Feb 22 2013
Yesterday, a jury convicted Pennsylvania Supreme Court Justice Joan Orie Melvin of six out of the seven charges that had been brought against her. The campaign corruption charges related to the misuse of court resources in her 2003 and 2009 campaigns for the Supreme Court.
This is a dark hour for Pennsylvania. Judges are supposed to be the pillars upon which our system of laws stand – the gatekeepers of our justice, the wise and even hands in which we place our trust.
It’s time for something to change.
A Philadelphia Daily News editorial points
to Orie Melvin’s conviction as a strong indicator that the way our appellate judges are selected is flawed and should be replaced by a system of Merit Selection. The editorial notes that it’s rare for a Supreme Court justice to be convicted of a crime, but points out that some recent
cases where a Supreme Court justice did fall under the scrutiny of the law – such as in Michigan, where Justice Diane Hathaway resigned in January following her conviction for bank fraud, or in New York, where Justice Thomas J. Spargo was convicted of attempted extortion and attempted soliciting of a bribe – happened to occur in states where judges are elected, not appointed.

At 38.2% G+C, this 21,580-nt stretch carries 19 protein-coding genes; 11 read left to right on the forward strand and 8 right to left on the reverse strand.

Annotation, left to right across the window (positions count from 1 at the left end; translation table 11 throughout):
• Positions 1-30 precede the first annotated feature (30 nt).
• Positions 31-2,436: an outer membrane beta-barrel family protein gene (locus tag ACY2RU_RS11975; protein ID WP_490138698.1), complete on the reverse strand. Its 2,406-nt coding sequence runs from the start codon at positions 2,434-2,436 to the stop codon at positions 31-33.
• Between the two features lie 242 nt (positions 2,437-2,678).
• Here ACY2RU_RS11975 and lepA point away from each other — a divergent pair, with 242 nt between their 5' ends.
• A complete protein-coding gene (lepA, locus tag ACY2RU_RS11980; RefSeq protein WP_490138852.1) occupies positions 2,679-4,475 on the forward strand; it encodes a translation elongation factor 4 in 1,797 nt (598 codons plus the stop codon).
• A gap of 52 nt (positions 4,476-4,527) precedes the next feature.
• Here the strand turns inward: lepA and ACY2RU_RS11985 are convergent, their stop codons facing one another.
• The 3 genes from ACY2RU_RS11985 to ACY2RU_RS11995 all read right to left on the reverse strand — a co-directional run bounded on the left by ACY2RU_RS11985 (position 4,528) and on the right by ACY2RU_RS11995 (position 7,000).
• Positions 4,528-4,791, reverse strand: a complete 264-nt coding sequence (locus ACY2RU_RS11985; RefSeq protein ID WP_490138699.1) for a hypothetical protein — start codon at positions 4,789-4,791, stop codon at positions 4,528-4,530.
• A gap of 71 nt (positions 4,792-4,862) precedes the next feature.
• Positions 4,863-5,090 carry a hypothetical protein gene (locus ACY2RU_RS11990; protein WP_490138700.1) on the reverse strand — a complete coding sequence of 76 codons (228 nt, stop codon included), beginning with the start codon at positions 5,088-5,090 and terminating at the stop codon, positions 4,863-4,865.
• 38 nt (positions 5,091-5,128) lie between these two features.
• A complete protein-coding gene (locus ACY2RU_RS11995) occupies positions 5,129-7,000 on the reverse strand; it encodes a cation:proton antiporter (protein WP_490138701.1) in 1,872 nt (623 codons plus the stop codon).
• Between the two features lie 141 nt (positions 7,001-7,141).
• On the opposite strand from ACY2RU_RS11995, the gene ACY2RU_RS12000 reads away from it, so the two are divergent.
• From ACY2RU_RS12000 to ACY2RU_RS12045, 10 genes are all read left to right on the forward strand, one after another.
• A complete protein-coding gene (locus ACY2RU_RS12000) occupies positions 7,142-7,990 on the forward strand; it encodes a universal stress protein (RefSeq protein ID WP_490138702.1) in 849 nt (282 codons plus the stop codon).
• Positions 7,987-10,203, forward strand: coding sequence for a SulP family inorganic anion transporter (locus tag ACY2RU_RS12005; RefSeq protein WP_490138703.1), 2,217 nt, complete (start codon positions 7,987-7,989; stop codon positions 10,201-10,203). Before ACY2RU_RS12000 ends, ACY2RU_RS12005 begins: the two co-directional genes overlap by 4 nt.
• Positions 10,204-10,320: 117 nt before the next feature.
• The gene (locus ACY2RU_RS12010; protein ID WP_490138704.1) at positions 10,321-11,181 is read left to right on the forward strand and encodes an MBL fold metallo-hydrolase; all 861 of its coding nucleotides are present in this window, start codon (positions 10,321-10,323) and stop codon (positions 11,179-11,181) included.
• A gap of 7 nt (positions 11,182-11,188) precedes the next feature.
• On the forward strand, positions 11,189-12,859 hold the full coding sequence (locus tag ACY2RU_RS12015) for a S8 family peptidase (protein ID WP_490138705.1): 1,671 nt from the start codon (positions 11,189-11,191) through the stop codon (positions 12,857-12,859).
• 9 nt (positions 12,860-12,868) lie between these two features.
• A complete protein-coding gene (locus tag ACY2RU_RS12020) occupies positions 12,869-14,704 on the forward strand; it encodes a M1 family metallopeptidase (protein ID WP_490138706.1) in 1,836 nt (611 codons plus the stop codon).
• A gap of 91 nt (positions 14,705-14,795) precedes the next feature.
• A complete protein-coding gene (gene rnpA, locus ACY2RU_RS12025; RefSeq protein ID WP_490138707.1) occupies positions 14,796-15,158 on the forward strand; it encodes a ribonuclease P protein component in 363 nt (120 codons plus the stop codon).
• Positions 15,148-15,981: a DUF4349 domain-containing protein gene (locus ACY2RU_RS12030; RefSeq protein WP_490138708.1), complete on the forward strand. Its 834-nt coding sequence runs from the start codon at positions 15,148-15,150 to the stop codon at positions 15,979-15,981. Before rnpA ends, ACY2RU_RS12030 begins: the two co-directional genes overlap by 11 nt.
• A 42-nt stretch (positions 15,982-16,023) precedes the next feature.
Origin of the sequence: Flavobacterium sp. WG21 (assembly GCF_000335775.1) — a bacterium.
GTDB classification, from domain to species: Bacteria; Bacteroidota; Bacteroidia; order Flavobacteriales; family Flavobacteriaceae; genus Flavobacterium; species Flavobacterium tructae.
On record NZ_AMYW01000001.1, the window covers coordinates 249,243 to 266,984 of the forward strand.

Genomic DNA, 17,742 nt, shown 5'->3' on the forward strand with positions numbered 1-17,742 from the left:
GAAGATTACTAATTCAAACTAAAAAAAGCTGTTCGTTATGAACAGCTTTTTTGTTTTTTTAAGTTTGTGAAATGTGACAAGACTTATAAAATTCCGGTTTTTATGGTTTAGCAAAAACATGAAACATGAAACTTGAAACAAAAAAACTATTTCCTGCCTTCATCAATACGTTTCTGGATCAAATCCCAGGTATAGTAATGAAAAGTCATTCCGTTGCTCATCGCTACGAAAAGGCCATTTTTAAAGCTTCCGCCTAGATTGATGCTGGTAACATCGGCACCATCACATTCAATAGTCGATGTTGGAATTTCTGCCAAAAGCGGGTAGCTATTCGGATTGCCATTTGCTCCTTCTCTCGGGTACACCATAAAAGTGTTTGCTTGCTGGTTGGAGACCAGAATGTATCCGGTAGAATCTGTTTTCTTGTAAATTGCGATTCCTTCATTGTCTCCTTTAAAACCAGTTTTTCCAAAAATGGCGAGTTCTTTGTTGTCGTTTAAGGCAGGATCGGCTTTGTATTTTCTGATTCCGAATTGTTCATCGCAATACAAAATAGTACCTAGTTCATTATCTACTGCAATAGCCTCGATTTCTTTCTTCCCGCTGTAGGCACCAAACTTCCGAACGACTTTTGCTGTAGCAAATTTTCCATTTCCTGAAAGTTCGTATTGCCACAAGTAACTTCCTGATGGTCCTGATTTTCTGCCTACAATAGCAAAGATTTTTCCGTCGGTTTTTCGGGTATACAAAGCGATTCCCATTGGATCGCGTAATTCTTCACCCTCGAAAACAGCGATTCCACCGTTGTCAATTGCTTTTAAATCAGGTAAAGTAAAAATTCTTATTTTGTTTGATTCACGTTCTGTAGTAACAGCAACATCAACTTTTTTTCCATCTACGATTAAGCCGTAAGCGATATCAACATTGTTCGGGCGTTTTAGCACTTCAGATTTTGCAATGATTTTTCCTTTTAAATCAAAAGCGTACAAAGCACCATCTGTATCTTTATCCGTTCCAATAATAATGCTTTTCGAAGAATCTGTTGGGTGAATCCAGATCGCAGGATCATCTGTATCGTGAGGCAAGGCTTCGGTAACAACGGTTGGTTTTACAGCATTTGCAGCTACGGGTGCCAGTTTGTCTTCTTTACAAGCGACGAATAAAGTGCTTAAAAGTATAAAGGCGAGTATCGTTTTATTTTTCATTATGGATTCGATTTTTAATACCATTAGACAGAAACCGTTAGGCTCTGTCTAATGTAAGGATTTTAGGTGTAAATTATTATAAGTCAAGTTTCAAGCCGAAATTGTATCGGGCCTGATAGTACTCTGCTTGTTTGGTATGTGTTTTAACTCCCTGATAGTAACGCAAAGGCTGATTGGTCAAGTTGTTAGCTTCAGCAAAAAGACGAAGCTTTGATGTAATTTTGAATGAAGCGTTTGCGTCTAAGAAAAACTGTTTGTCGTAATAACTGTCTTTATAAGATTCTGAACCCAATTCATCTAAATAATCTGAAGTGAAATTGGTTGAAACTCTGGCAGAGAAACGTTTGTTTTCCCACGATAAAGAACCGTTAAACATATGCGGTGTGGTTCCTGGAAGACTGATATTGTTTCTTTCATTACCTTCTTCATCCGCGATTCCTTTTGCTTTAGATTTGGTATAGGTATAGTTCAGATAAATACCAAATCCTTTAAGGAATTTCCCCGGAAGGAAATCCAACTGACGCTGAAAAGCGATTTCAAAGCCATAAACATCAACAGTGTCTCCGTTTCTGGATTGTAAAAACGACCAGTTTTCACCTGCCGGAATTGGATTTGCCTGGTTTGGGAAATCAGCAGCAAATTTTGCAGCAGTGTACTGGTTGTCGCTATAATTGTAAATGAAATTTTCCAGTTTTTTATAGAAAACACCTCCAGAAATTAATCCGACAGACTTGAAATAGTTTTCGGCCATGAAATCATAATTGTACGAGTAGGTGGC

The editorial also cites a Brennan Center for Justice report, which identified Michigan and Pennsylvania as the two costliest states for recent judicial elections. Justice Orie Melvin and rival candidate Jack Panella raised a combined $5.4 million during the 2009 campaign for the Supreme Court bench.
Orie Melvin’s crimes could only have happened in a system where we elect our judges. We need judges who are impartial and unbiased, and who have reached the bench because of exemplary character, knowledge, and excellence – not because they are willing to sacrifice scruple on the altar of victory.
While Merit Selection isn’t a perfect system, it takes judges out of the fundraising and campaigning business and goes a long way toward keeping politics out of our courtrooms. It’s time for judicial selection reform in Pennsylvania. We deserve better.